And J.R.'s right -- there is definitely a confidentiality issue here. Bring out the libertarian brigade -- it's time to talk about personal freedoms and rights.

Wed Feb 22, 08:19:00 PM  
Blogger oskiesmom said...

Meaning that they are very like the women in The Red Tent? You bear the children whenever the man decides he wants another son.

J.R., I was making a point not being harsh. Imagine one of your "mates" has knocked a girl up. He's concerned,, so he goes to the doctor. The doctor tells him, Sorry mate, she doesn't want you here. Under this law, what can he do? Nuffin'. He's the father. Its between her and her doctor. I'm not saying there's right or wrong here, I'm saying we need compassion for both sides and all we ever seem to get is shouting.

Wed Feb 22, 08:36:00 PM  
Anonymous Anonymous said...

Does a man not have rights concerning the welfare of his own children - that is other than to pay for them?

Wed Feb 22, 09:07:00 PM  
Blogger theogeo said...

Kevin: Quite simply, no. Not if that right comes anywhere close to overriding the woman's authority over her own medical decisions.

You're conflating "children" with "fetus that still exists and can only exist inside a woman." You're allowing the welfare of the unborn to trump the welfare of a grown, fully functional human who has a right to make decisions for herself regarding her body and what grows inside it. The state has NO AUTHORITY to tell any grown woman that she must first notify anyone else in order to have a medical procedure performed on her own body. It is her body. Not the state's. Not the father's.

If you have a problem with child support laws in this country and this state, please fight those laws. They have very little if anything to do with the debate over whether the state should foster compulsory pregnancy.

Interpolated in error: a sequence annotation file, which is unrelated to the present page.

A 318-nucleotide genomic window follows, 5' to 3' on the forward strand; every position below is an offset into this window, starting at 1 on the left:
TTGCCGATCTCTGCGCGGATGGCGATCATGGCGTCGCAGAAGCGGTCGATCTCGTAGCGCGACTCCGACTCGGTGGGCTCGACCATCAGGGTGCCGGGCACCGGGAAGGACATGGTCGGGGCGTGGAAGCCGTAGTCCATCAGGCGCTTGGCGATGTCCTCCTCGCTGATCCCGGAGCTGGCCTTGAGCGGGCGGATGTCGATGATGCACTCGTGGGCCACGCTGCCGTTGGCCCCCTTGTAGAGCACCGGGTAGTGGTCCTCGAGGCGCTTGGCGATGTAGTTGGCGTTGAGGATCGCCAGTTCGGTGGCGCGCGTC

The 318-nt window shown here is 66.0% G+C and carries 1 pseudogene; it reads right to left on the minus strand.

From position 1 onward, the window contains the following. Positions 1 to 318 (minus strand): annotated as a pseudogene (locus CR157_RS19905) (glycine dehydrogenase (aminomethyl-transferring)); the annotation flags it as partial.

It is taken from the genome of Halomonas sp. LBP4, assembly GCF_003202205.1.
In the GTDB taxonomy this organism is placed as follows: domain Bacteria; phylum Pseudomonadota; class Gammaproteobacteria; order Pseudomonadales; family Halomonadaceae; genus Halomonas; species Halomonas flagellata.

Wed Feb 22, 09:25:00 PM  
Blogger theogeo said...

O'mom: This is an issue where so much is at stake that whispering will not do, especially when we are so close to being told by the people running this country and state that women cannot be allowed to make this decision on their own.

It is a complex issue. It is a private issue. That is why bringing the government into it is unacceptable, and why we must fight so hard to keep this very private matter just that: In the hands of the pregnant woman and whoever she sees fit to bring into the matter.

Some women will want to consult their partners. Some women won't. Why should we allow the state to make it a crime for a woman to decide that this is a decision she must make alone? Whose business is it? If you (not you personally, but you in the collective sense) think it's immoral for this hypothetical woman to take this secret to the grave with no concern for the father's input, then just pity her and pray for her or something. But don't dare advocate for a law that would force her, by penalty of a hefty fine and criminal record, to bring people into the decision that she may not feel comfortable informing!

I am rigid on this issue. If it must be labeled dogma, so be it:

NO ONE but the pregnant woman has any LEGAL authority to make decisions about the pregnancy. Morality and compassion have NOTHING to do with the law.

Wed Feb 22, 09:41:00 PM  
Blogger nashgirl said...

To address Okiesmom's and Homeless Guy's points, while I think that the man do deserve to know when a woman terminates the pregnancy, I don't believe it should be required by law. How can this law not be interpreted as making it necessary for the man to approve a woman's abortion? I would assume if this were made into law, there would be a lot more women that would be scared to get an abortion if they knew their partner disapproved.

Wed Feb 22, 09:42:00 PM  
Blogger Wendy said...

OK, coming from someone who spent a lot of her teenage years volunteering at Planned Parenthood, let me pipe in here: There was a lot of debate concerning minors notifying parents of an abortion. The fact was, MOST of them did. Most girls came in with their mothers. If they didn't, they generally had a damn good reason. I wager the same holds true with fathers in the cases of abortion. If she doesn't tell him, it's probably for a good reason. That's generally how these things work.

Wed Feb 22, 11:37:00 PM  
Blogger Cheryl said...

Wouldn't the federal HIPPAA law trump this state law? From http://www.hhs.gov/news/facts/privacy.html

In other situations, though, personal health information generally may not be used for purposes not related to health care, and covered entities may use or share only the minimum amount of protected information needed for a particular purpose. In addition, patients would have to sign a specific authorization before a covered entity could release their medical information to a life insurer, a bank, a marketing firm or another outside business for purposes not related to their health care.

I wouldn't consider the proposed TN law purpose to be considered "necessary for medical treatment".

Thu Feb 23, 08:34:00 AM